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GRTS - Gambia Radio & Television Services
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  Contact Address Details:
Banjul area Headquarters
Serrekunda Exchange Complex
PO Box 387 Banjul
MDI Road, Kanifing, KSMD
The Gambia, West Africa


Tel no: +220 4378072
                    4378125, 4378121
                    4375692 (Marketing)
                    4374242 (Recording studio)
                    4495 101/4497 419 (Radio)

Fax: +220    4394615 or 449510

GRTS is The Gambia's only public service broadcaster. In December 1995 the Government commissioned the Gambia Radio and Television Service (GRTS) TV station. Under the umbrella of Gambia Telecommunications Company (Gamtel) it was to perform test transmissions from a 5KW transmitter situated at Abuko covering for the Greater Banjul Area.

Later, a couple of transmitting stations were erected at the villages of Bansang and Soma inland to achieve national broadcasting coverage. Despite these earlier efforts some areas of The Gambia, in particular the up-river regions still remain outside the airing range.

Since the moment of its commissioning, GRTS has operated as a public service station in the tradition of the older established Radio Gambia. The majority of the programmes are dedicated to a news, public service announcements, education, entertainment and religious programmes. Broadcasts are made in all the 4 main languages as well as English and French. Some programmes from foreign sources like the BBC News of the UK, CNN of the USA, Deutsche Welle of Germany and CFI of France are also regularly shown within the GRTS stationís programme schedule.

As more and more television units become financially accessible to local families, GRTS has become an ever more vital and effective means of communication.

In 2002 the Government completed building the station's headquarters to accommodate the GRTS's administrative, technical, and operational needs.

GRTS, Programming & National Development:
The importance of Television broadcasting for socio-economic development of the Gambia cannot be over emphasised. Knowledge and information are fundamental drivers of increased productivity and are seminal to invention, innovation and wealth creation. GRTS runs programmes on new innovations in appropriate technology in agriculture as a way of educating our farming communities. This has tremendous impact on agricultural output of farmers and has resulted in improved production, especially in rice and vegetables.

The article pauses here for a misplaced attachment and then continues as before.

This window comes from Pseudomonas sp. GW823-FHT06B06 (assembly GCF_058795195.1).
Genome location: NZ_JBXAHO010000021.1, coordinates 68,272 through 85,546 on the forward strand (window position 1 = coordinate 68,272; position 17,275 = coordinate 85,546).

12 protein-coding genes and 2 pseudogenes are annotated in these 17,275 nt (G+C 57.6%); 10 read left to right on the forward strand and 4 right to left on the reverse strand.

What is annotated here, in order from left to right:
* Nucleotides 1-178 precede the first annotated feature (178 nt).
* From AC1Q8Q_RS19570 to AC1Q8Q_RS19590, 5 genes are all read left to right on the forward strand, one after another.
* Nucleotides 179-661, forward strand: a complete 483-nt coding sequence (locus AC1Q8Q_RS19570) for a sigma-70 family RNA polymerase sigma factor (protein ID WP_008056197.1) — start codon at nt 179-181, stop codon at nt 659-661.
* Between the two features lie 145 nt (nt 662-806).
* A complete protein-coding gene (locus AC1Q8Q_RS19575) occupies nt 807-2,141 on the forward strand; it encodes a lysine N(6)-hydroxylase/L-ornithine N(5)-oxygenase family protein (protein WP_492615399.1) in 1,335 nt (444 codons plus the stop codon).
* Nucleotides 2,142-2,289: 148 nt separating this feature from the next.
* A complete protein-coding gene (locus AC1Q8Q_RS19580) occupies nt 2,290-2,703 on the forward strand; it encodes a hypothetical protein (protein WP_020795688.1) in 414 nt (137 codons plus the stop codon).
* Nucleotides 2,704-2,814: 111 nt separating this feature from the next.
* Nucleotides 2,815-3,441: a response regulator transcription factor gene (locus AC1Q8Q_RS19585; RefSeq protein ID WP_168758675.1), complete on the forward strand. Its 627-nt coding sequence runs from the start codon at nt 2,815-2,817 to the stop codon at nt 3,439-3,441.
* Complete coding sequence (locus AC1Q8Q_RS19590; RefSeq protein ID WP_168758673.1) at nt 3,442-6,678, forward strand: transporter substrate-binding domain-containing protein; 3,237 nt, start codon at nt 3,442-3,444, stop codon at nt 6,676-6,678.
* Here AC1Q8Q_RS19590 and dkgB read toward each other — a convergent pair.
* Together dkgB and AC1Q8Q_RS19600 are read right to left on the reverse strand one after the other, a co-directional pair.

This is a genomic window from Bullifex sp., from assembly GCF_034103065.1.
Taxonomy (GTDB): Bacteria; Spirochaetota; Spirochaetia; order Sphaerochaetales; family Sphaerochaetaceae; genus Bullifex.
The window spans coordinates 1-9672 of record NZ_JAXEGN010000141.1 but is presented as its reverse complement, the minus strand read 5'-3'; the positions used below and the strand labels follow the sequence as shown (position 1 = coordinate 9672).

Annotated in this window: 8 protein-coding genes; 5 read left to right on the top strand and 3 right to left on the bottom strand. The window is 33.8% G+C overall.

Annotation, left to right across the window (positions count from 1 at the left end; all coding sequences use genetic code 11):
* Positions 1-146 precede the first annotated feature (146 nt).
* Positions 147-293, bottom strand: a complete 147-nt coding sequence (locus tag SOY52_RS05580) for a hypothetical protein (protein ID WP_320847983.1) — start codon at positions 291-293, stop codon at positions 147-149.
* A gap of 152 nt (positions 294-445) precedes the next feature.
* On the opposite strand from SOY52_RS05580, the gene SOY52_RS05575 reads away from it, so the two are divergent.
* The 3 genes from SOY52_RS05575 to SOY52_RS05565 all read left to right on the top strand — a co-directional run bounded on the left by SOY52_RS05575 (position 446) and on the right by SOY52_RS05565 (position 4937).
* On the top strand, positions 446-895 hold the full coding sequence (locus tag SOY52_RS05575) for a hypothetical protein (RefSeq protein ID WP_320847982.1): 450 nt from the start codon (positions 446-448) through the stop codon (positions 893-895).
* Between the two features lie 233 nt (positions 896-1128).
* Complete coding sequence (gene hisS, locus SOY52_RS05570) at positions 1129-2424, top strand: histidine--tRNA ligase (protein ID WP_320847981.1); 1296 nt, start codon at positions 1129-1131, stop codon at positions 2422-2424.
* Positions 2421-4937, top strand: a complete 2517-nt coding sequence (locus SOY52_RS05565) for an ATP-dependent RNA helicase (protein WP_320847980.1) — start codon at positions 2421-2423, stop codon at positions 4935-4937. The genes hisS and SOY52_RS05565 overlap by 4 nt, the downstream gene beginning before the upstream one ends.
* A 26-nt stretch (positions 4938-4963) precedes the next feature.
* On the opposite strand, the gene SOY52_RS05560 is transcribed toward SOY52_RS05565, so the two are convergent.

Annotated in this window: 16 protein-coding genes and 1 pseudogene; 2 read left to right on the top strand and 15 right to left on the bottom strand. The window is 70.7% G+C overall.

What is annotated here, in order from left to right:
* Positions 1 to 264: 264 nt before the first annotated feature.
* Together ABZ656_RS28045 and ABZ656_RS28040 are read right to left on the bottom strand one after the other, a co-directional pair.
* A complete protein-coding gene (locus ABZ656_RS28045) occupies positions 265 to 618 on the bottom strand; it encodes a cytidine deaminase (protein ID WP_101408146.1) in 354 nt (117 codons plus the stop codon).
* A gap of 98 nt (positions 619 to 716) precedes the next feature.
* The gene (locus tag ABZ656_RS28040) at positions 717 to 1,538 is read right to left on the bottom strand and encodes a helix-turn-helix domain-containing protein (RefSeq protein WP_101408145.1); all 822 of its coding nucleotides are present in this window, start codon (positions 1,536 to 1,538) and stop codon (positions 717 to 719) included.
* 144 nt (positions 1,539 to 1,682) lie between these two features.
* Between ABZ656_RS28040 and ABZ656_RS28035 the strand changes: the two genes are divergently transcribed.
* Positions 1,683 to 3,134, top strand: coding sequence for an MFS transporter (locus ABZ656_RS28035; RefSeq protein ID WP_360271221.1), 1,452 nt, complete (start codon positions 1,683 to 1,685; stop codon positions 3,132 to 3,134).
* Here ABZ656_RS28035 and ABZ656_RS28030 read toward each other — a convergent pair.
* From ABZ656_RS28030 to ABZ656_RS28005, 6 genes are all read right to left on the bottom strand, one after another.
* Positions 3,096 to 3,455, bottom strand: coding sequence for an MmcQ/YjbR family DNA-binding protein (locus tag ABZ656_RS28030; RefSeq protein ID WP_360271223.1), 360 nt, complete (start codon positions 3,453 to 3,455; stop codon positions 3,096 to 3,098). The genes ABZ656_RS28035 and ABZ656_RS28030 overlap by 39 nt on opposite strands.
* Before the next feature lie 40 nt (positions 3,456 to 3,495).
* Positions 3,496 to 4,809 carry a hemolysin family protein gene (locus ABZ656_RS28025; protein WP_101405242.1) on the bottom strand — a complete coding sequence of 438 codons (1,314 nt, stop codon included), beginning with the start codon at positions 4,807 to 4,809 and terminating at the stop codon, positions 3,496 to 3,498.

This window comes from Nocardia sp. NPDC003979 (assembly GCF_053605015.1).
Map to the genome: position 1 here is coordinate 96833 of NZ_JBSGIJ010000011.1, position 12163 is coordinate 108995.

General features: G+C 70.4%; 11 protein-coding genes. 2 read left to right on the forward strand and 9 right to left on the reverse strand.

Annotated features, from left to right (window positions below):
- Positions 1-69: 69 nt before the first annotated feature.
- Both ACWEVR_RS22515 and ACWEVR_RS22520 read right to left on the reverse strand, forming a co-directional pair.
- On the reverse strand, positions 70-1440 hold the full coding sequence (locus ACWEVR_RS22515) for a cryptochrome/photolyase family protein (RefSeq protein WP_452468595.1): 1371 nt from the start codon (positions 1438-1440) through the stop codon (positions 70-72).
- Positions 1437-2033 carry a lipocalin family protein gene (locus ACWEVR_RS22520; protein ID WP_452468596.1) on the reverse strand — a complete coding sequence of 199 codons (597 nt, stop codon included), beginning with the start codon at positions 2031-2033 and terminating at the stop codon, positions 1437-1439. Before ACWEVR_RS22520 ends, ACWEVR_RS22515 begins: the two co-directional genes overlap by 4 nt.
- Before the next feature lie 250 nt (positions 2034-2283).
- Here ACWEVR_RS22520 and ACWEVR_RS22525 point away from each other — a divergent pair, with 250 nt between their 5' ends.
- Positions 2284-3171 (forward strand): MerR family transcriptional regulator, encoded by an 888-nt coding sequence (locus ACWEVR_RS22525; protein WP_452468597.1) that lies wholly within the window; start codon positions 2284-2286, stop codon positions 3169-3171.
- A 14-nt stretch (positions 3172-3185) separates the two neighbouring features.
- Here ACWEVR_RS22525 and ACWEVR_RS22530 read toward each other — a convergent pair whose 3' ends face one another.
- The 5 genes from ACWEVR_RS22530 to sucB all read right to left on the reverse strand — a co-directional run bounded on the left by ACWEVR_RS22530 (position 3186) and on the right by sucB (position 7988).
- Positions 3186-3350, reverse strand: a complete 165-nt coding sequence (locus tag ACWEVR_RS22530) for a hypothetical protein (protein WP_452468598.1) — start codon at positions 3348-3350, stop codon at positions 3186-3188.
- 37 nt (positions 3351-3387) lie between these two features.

Agriculture being the backbone of the countryís economy, it is crucial to show programmes that can improve farming methods, increase yields and ultimately increase food sufficiency and food security. This in turn is believed to reduce poverty levels, improves health status of the Gambian people, in line with the goals and objectives of their Poverty Reduction Strategy.

One of the critical problems facing Gambian society today is the spread of HIV/AIDS within population. This disease if not contained or minimised will have a detrimental effect on The Gambia's socio-economic development as it also affects the young and most energetic members of the society. With a series of programmes shown by TV on the AIDS epidemic many in the society came to grips with realities that the disease is real and can be avoided.

These and other educational programmes are a very essential ingredient of poverty reduction strategy and need to be expanded to cover all areas of the country.

Other GRTS programmes of major importance to poverty reduction carried by the national TV relates to women and women-related issues. In the Gambia, women do the majority of the agricultural production, and programmes that help educate and empower them are crucial in the drive to gain self-sufficiency in food production and economic prosperity.

Plans for Future Development:
It is apparent that if GRTS television is to become a truly credible national service, it must establish a widespread presence throughout The Gambia and be more up-to-date with recent developments in education, agriculture, infrastructural and health care service provision.

An essential point in planning ahead is the training of people and the creation of a second channel for increased viewer options and spread and to reduce the already congested channel.

A number of GRTS engineers and producers have had the benefit of international training and awareness, while some organisations have also operated training courses in Gambia in an attempt to reach as many trainees as possible.

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